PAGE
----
MAKING TRACKS: Off the Beaten Path

MOTU's Digital Performer (DP) provides a variety of tools for aligning the tempo of a sequence with the tempo of recorded audio. You can make the sequence's

MOTU's Digital Performer (DP) provides a variety of tools for aligning the tempo of a sequence with the tempo of recorded audio. You can make the sequence's conductor track follow the audio tempo, or you can make audio follow the tempo of the conductor track. The program can even match up audio containing tempo variations such as ritards, accelerandi, and rubato, with audio that has a constant tempo, such as a typical drum loop.

When you match the sequence to the tempo of the audio, the audio remains unchanged. You are just moving the lines in the conductor track's onscreen grid to match the tempo of the performance. This method will give you useful visual markers for later editing but will have no impact on the sound or the tempo of the audio.

To illustrate this point, I assembled a mix with a rubato guitar track and a simple drum loop. The guitar part was recorded freely without a click track and with a tempo that varied from 70 to 76 bpm (see Web Clip 1). The drum loop had a fixed tempo of 95 bpm (see Web Clip 2; you can load both Web Clips into DP and follow along). To preserve the loose, spontaneous feeling of the guitar track, I made the sequence follow the guitarist's performance using DP's Beat Detection Engine and Adjust Beats feature to construct a custom tempo map.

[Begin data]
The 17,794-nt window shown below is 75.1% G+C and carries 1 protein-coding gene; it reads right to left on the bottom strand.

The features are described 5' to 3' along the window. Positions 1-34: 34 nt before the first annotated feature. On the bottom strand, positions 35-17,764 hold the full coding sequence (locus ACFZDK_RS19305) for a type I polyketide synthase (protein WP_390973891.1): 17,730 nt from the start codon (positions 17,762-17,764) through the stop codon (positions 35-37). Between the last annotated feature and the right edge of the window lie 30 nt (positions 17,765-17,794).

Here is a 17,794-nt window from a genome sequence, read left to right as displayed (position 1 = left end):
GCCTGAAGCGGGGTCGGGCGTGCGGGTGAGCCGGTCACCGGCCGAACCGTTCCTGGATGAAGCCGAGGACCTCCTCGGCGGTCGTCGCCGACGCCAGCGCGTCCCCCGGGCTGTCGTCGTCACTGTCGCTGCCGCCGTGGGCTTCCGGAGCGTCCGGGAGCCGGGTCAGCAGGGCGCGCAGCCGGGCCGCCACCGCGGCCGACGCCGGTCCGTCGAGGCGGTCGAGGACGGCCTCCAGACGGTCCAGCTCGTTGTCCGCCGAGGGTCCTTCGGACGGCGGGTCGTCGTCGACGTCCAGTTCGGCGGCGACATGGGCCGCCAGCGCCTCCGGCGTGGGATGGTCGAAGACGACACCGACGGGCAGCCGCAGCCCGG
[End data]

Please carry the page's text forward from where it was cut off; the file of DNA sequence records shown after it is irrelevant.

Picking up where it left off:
Beating a Path

I dragged the guitar sound bite into a new DP track, lining it up with bar 1 of the sequence. At this point, DP's metronome click track had no relation to the guitar audio. The Adjust Beats feature lets you use the peaks in a sound bite's waveform as a guideline for lining up bar lines by dragging them on the time ruler. Adjusting one beat at a time can be time-consuming — especially on a long piece — but a number of techniques can help speed up the chore, including a feature recently introduced in DP 4.5 — the Beat Detection Engine.

The Beat Detection Engine looks at the peaks in an audio waveform and attempts to determine beat and tempo information. However, the feature has certain limitations. As the manual states, it works best on individual instrument parts that are rhythmic in nature and have a relatively steady tempo. My rubato guitar track was fairly rhythmic in nature, but its tempo varied. Before trying my usual method of constructing a tempo map with Adjust Beats, I decided to give Beat Detection a whirl.